Robust assessment of EEG connectivity patterns in mild cognitive impairment and Alzheimer's disease

Clark, Ruaridh A. and Smith, Keith and Escudero, Javier and Ibáñez, Agustín and Parra, Mario A. (2022) Robust assessment of EEG connectivity patterns in mild cognitive impairment and Alzheimer's disease. Frontiers in Neuroimaging, 1. 924811. ISSN 2813-1193 (

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The prevalence of dementia, including Alzheimer's disease (AD), is on the rise globally with screening and intervention of particular importance and benefit to those with limited access to healthcare. Electroencephalogram (EEG) is an inexpensive, scalable, and portable brain imaging technology that could deliver AD screening to those without local tertiary healthcare infrastructure. We study EEG recordings of sporadic mild cognitive impairment (MCI) and prodromal familial, early-onset, AD subjects for the same working memory tasks using high- and low-density EEG, respectively. A challenge in detecting electrophysiological changes with EEG is that noise and volume conduction effects are common and disruptive to functional connectivity analysis. It is known that the imaginary part of coherency (iCOH) can mitigate against volume conduction when generating functional connectivity networks. We aim to expose topological differences in these connectivity networks with a global network measure, eigenvector alignment (EA), that is shown to be robust to targeted alterations in the connectivity network; emulating the erasure of true instantaneous activity (zero or π-phase) by iCOH. The assessment of alignments establishes the relationship between EEG channels from the similarity of their connectivity patterns. Significant alignments, versus random null models, are found to be consistent across frequency ranges (delta, theta, alpha, and beta) for the working memory tasks - aided by the relative consistency of iCOH connectivities - in order to reveal network structure. For high-density EEG recordings, stark differences in the control and sporadic MCI results are observed with the control group demonstrating far more consistent alignments. These differences are also detected by comparing the significant correlation and iCOH connectivities, again in reference to random null models, where only EA suggests a notable difference in network topology when comparing subjects with sporadic MCI and prodromal familial AD. The consistency of alignments, across frequency ranges, provides a measure of confidence in EA's detection of topological structure, an important aspect that marks this approach as a promising direction for developing a reliable test for early onset AD.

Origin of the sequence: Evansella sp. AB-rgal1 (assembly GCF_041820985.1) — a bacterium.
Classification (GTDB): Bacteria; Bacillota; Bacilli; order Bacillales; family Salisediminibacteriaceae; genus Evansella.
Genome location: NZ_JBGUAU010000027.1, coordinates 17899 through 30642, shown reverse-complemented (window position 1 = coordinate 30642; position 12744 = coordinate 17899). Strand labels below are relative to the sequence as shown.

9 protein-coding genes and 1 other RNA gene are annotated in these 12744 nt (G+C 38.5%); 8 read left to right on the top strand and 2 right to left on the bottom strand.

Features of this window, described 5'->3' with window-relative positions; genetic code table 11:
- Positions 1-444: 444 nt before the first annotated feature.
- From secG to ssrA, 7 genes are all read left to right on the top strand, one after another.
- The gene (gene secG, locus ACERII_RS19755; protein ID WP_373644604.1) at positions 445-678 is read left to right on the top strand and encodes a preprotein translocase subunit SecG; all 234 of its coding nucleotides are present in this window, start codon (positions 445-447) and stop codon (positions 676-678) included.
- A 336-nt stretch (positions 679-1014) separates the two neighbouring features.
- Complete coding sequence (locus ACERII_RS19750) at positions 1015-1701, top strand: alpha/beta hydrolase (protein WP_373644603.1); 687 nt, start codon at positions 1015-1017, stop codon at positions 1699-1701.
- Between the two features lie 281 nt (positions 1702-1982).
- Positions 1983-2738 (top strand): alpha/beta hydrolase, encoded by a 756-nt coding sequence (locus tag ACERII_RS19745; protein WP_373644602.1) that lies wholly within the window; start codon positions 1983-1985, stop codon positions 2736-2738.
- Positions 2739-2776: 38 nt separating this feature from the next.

Clark, Ruaridh A. ORCID logoORCID:, Smith, Keith, Escudero, Javier, Ibáñez, Agustín and Parra, Mario A. ORCID logoORCID:;